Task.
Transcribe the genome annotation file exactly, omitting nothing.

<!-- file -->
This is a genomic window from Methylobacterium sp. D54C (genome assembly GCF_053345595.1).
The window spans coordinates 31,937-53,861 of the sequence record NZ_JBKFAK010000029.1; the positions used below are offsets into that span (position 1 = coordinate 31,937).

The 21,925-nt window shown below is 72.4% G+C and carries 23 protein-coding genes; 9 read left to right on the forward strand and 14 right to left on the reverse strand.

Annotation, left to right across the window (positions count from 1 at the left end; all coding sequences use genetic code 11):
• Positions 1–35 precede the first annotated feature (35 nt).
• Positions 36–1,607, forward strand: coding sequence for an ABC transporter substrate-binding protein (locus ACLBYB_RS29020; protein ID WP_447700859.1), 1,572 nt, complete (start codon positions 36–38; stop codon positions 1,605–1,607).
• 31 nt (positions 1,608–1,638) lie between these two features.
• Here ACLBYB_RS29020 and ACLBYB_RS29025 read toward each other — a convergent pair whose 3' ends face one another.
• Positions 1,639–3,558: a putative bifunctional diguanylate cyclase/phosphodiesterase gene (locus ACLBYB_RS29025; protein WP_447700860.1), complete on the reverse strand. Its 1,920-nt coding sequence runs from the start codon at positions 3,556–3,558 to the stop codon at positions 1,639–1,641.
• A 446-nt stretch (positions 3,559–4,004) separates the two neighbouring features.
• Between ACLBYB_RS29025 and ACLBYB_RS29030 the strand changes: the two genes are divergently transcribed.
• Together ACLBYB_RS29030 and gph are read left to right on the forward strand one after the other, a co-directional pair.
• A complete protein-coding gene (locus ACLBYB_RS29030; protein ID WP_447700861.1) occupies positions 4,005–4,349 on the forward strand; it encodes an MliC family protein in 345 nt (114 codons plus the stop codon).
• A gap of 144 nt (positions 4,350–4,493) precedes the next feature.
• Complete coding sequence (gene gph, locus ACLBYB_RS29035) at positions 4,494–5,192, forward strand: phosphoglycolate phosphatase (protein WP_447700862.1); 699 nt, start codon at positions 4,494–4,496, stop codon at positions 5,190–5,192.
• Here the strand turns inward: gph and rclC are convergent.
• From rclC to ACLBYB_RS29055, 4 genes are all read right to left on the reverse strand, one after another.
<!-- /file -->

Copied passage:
This is a genomic window from Methylobacterium sp. D54C (genome assembly GCF_053345595.1).
The window spans coordinates 31,937-53,861 of the sequence record NZ_JBKFAK010000029.1; the positions used below are offsets into that span (position 1 = coordinate 31,937).

The 21,925-nt window shown below is 72.4% G+C and carries 23 protein-coding genes; 9 read left to right on the forward strand and 14 right to left on the reverse strand.

Annotation, left to right across the window (positions count from 1 at the left end; all coding sequences use genetic code 11):
• Positions 1–35 precede the first annotated feature (35 nt).
• Positions 36–1,607, forward strand: coding sequence for an ABC transporter substrate-binding protein (locus ACLBYB_RS29020; protein ID WP_447700859.1), 1,572 nt, complete (start codon positions 36–38; stop codon positions 1,605–1,607).
• 31 nt (positions 1,608–1,638) lie between these two features.
• Here ACLBYB_RS29020 and ACLBYB_RS29025 read toward each other — a convergent pair whose 3' ends face one another.
• Positions 1,639–3,558: a putative bifunctional diguanylate cyclase/phosphodiesterase gene (locus ACLBYB_RS29025; protein WP_447700860.1), complete on the reverse strand. Its 1,920-nt coding sequence runs from the start codon at positions 3,556–3,558 to the stop codon at positions 1,639–1,641.
• A 446-nt stretch (positions 3,559–4,004) separates the two neighbouring features.
• Between ACLBYB_RS29025 and ACLBYB_RS29030 the strand changes: the two genes are divergently transcribed.
• Together ACLBYB_RS29030 and gph are read left to right on the forward strand one after the other, a co-directional pair.
• A complete protein-coding gene (locus ACLBYB_RS29030; protein ID WP_447700861.1) occupies positions 4,005–4,349 on the forward strand; it encodes an MliC family protein in 345 nt (114 codons plus the stop codon).
• A gap of 144 nt (positions 4,350–4,493) precedes the next feature.
• Complete coding sequence (gene gph, locus ACLBYB_RS29035) at positions 4,494–5,192, forward strand: phosphoglycolate phosphatase (protein WP_447700862.1); 699 nt, start codon at positions 4,494–4,496, stop codon at positions 5,190–5,192.
• Here the strand turns inward: gph and rclC are convergent.
• From rclC to ACLBYB_RS29055, 4 genes are all read right to left on the reverse strand, one after another.